In 2023, the Texas legislature added a subsection (j-1) that made it illegal for people in a civil commitment facility to possesses a cell phone or other wireless communications device. The legislature also made it illegal to possess alcohol in a civil commitment facility or corrections facility.[2]

How can I be charged with a Prohibited Substances and Items in Correctional Facility offense in Texas?

You can be charged with Prohibited Substances and Items in Correctional Facility in Texas if the state’s attorneys believe that each of the elements of 38.11 as described in the section above have been met.

What is the statute of limitation for Prohibited Substances and Items in Correctional Facility in Texas?

Prohibited Substances and Items in Correctional Facility offenses have a three-year limitations period.[3]

What is the penalty for a Texas Prohibited Substances and Items in Correctional Facility offense?

A conviction for Prohibited Substances and Items in Correctional Facilityis punished as a felony of the third degree,[4] with a maximum possible fine under Texas state law of up to $10,000 and jail time of up to ten years.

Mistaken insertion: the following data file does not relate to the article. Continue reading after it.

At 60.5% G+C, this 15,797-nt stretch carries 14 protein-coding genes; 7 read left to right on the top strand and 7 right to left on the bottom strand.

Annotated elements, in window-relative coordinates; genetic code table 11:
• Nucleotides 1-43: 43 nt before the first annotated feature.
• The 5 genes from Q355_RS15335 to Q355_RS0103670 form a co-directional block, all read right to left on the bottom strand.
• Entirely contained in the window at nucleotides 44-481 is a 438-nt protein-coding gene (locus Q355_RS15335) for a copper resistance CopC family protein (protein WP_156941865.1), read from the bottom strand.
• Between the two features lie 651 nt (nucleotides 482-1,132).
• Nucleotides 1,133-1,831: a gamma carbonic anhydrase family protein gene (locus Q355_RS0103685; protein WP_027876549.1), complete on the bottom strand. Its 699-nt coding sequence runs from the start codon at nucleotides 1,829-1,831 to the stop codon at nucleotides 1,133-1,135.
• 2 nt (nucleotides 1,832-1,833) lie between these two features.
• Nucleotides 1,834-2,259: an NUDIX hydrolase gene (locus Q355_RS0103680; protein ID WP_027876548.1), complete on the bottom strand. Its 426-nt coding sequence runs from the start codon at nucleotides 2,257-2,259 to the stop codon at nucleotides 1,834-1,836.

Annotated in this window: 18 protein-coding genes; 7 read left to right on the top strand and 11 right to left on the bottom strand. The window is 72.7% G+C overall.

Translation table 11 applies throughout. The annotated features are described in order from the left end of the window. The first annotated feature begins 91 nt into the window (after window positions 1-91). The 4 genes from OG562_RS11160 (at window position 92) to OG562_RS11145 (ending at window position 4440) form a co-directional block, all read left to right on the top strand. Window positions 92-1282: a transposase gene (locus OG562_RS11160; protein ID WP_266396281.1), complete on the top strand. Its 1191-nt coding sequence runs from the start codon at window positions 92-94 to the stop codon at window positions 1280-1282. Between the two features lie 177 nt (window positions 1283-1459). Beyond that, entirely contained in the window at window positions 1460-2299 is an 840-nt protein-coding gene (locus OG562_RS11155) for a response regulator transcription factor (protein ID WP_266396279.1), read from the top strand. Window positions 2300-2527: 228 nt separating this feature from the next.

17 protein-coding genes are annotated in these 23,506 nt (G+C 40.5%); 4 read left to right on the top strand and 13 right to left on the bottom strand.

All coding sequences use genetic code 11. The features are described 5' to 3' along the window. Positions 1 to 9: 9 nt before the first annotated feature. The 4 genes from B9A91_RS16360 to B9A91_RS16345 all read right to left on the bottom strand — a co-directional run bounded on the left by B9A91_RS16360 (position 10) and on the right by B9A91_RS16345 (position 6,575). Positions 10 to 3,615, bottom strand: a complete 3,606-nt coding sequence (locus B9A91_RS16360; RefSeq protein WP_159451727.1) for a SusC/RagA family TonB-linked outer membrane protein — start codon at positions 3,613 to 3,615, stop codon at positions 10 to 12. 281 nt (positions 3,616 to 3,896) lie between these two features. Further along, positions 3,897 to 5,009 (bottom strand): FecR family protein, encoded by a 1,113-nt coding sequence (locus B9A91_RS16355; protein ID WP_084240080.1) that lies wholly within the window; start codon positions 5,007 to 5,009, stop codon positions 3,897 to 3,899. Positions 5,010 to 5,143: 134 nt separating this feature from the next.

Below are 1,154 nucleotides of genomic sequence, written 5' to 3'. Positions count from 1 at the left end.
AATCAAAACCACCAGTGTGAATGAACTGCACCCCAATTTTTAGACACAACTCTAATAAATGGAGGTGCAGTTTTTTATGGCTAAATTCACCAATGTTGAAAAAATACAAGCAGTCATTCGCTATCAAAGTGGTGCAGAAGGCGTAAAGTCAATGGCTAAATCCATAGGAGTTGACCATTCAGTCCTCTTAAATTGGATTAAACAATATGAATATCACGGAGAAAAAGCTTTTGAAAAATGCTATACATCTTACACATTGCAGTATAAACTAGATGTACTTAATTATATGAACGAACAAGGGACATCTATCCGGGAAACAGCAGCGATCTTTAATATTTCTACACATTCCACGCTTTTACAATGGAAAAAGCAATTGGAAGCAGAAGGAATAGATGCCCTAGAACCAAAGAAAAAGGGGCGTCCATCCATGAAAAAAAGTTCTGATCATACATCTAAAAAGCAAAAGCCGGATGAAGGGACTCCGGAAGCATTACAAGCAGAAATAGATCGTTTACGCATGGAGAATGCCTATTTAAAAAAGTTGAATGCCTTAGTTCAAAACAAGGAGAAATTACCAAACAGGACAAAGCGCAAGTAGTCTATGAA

Can you get probation for Prohibited Substances and Items in Correctional Facility in Texas?

The Texas Code of Criminal Procedure allows both judges and juries to grant probation for Prohibited Substances and Items in Correctional Facility, and judges are also allowed to accept deferred adjudication plea deals.[5]

Note, however, that judges may not grant community supervision after a conviction if (1) the defendant used or exhibited a deadly weapon during the commission of the felony or immediate flight thereafter and (2) the defendant used or exhibited the deadly weapon himself or was a party to the offense and knew that a deadly weapon would be used or exhibited.[6]

What level of crime is Prohibited Substances and Items in Correctional Facility in Texas?

The Penal Code classifies Prohibited Substances and Items in Correctional Facility as a third degree felony.

Learn more about the penalty range for this offense in the section above.


^1. Texas Penal Code §38.11. This law is current as of the 88th Legislature Regular Session.^2. SB 1179, 88th Texas Legislature (RS), Section 5^3. See Code of Criminal Procedure 12.01(9)^4. Texas Penal Code §38.11(h)^5. See Chapter 42, Texas Code of Criminal Procedure, Art. 42A.054, Art. 42A.056, Art. 42A.102 .^6. Art. 42A.054(b), Texas Code of Criminal Procedure